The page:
Pursuing Patience: a Lesson on Dwelling in the Present

Welcome to my redesigned blog! Sometimes when your thoughtful Facebook post gets too long, you just turn it into a blog. Enjoy my Friday musing–er–rant:

6:45 My 30 minute bus ride has now turned into 45 minutes. And sitting for a total of 11 hours of my day. It’s been one of those long weeks. Those really long tiring weeks where I couldn’t get a good night’s sleep if I tried. And it’s not even finals. But I digress. The bus turned on to Massachusetts Avenue and suddenly the world stop. Well ok the bus and all the cars on Massachusetts stopped in stand-still, crawling, makes you want to pull your hair out traffic.

In that moment, I could feel my flesh, my sinful nature, involuntarily get irritated. My skin tingled with impatience. In my head, I actually felt bad for being so impatient. Lately, God has been convicting me of sins I didn’t realize I had and stirring up a contriving heart in me. Most recently, He’s convicted me of being really impatient when  when life happens outside my schedule. It’s just one of those things that gets under my skin. I’m only comfortable when my day is happening perfectly as I expected and planned. It’s a control problem I’ve dealt with a while, but I didn’t realize the problem was actually impatience.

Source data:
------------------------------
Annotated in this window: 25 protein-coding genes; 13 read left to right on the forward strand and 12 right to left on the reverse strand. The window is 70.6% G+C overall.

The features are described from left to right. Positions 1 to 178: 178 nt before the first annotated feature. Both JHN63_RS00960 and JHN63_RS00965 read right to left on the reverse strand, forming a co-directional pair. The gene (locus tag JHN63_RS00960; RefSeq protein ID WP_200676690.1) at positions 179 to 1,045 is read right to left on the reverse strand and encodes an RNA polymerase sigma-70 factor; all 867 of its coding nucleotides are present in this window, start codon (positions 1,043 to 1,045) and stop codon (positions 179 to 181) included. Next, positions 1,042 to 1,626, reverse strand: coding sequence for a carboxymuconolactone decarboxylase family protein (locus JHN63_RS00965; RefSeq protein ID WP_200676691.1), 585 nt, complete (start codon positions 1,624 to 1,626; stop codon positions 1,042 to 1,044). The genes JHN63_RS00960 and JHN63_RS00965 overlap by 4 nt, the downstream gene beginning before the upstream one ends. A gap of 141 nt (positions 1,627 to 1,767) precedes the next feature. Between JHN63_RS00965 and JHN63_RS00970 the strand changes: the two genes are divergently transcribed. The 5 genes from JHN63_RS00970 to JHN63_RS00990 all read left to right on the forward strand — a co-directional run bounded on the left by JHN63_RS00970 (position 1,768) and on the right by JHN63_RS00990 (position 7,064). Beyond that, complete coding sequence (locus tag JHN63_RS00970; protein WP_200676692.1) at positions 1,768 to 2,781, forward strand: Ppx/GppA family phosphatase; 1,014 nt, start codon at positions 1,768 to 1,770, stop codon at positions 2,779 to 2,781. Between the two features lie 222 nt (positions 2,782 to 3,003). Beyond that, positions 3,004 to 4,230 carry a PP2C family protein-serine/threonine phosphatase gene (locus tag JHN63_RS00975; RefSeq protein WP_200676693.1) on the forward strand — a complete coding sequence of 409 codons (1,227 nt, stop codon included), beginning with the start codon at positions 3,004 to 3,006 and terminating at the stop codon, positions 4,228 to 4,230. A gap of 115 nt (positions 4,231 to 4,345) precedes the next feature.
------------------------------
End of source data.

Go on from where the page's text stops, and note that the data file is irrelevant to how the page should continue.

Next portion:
I think of impatience when I’m waiting for God to do something big, but not in the little moments like when I’m commuting home.

Back in that bus seat in the middle of Washington, DC, too far from home to walk or take a metro train, I decided to resist my natural impatience and instead practice mindfulness. (See my post on meditation where I first learn of this method of staying present) Yes, I could have took out my bible and done a devotional, but that’s not what I needed in that moment, especially with how tired I was. So I sat there and tried to dwell in the moment, actually look out the window at the city I live in and the people around me. I aimed to sense God’s presence in that moment and just be on the bus.

To put it in a cheesy metaphor, the slow bus home was like the slow bus of transition I’m in a graduating senior in college. Ok that’s enough, you get it.

The Moral of my bus ride story: When you feel impatient, take note of it and without judgement bring yourself back to the present. Sometimes the best moments are just dwelling with God. No bible. No prayer. Just being in his presence can be enough.

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